For an unprecedented third time in four years, jockey Calvin Borel rode the rail at Churchill Downs to win the Grade 1 $2,000,000 Kentucky Derby. He guided Super Saver to a two-and-a-half length victory over a muddy track, giving trainer Todd Pletcher the first Derby victory of his career.
“I’ve been very blessed. I’ve had horses at the right time,” Borel said immediately after the race on NBC. “Last race, I finally got him off the pace and he relaxed good so I knew I could take him back a little bit. You know what? I’m going to win the Triple Crown this year!”
Even with the defection of Eskendereya, who would have been favored but was scratched due to injury six days ago, Pletcher still had four starters in the race. In 2007, he saddled five horses in the Derby with none finishing higher than sixth. This year, he was finally able to get the proverbial monkey off his back by winning the world’s most famous horse race.
“It’s joy. I didn’t take anything for granted, but it feels awfully good,” said the Eclipse Award-winning trainer, who had been 0-for-24 with his Derby starters. “We’re just fortunate that we had some really nice three-year olds. We’ll always think what if with the other horse, but we really love this.”
Borel exudes class with everyone he comes in contact with; addressing people as ‘Sir’ and ‘Maam,’ but this kind of good fortune is truly remarkable. The secret to his success is simple.
“Shortest way around, just like my brother taught me,” said Borel, or Bo-Rail as his endearing fans refer to him.
Super Saver is owned by WinStar Farm, an operation that is widely regarded in the sport of horse racing as one of the most respected breeding and racing operations. After having four potential candidates with the Derby just over a week away, they were left with just Super Saver and American Lion once entries were taken.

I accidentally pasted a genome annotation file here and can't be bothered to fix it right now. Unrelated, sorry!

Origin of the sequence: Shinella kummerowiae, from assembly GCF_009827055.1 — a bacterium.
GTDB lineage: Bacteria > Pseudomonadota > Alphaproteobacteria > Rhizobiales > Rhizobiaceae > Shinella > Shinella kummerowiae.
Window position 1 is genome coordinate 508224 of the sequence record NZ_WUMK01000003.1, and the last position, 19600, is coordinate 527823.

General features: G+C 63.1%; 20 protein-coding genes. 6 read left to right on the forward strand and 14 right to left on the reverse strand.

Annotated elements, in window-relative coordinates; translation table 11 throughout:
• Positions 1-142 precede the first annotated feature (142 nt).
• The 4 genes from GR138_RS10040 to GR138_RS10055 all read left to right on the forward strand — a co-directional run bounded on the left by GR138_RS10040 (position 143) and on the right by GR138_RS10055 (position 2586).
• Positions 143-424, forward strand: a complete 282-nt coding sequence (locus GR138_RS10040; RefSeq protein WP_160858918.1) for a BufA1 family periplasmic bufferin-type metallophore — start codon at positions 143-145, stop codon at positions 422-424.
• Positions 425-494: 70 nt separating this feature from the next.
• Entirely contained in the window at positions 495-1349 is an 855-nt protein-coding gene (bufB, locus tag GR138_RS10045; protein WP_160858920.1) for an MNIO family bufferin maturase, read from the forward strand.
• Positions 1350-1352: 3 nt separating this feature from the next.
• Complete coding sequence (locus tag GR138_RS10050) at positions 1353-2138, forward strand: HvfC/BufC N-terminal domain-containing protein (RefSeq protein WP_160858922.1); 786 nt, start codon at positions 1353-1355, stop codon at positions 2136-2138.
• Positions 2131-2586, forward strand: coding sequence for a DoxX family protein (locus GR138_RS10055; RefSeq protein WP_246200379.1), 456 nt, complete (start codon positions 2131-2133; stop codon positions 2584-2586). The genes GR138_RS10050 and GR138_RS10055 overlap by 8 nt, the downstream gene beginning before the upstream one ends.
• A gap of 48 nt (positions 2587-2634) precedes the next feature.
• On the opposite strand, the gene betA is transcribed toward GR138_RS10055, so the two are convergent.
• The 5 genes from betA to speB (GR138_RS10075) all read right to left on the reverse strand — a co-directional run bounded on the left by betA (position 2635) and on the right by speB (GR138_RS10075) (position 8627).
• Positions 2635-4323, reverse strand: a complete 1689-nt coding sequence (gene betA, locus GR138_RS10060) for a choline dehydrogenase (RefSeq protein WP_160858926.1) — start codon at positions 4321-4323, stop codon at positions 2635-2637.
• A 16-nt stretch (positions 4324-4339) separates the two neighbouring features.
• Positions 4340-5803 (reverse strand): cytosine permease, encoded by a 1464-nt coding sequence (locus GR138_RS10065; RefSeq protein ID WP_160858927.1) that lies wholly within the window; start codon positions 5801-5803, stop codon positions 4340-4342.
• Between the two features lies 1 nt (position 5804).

“This is why you do this business. Just an absolutely surreal, unbelievable out of body experience,” said WinStar’s Bill Casner. “To really win the Kentucky Derby is just beyond dreams.”
Glen Fullerton, a salesman from Texas, also had an experience beyond dreams, turning his $100,000 to win on Super Saver in the Dream Bet contest into a cool $900,000.
For Lookin at Lucky, it was yet another trip that could be described as being the exact opposite of his name. After the highest priced post-time favorite in the history of the race went off at 6-to-1 breaking from the rail, he was immediately bumped and shuffled back towards the rear of the field. He came running late, weaving in and out of traffic, but had too much to do and ended up finishing sixth.
Flying from the back of the pack to finish second was Ice Box, who went off at 11-to-1. Behind him in the mile-and-a-quarter race were Paddy O’Prado, Make Music for Me, and Noble’s Promise.
After rain, wind and a dark overcast sky lingered for the majority of the day; just as the 20 horses stepped on the track for the post parade, the sun came out to the delight of the announced crowd of 155,804.
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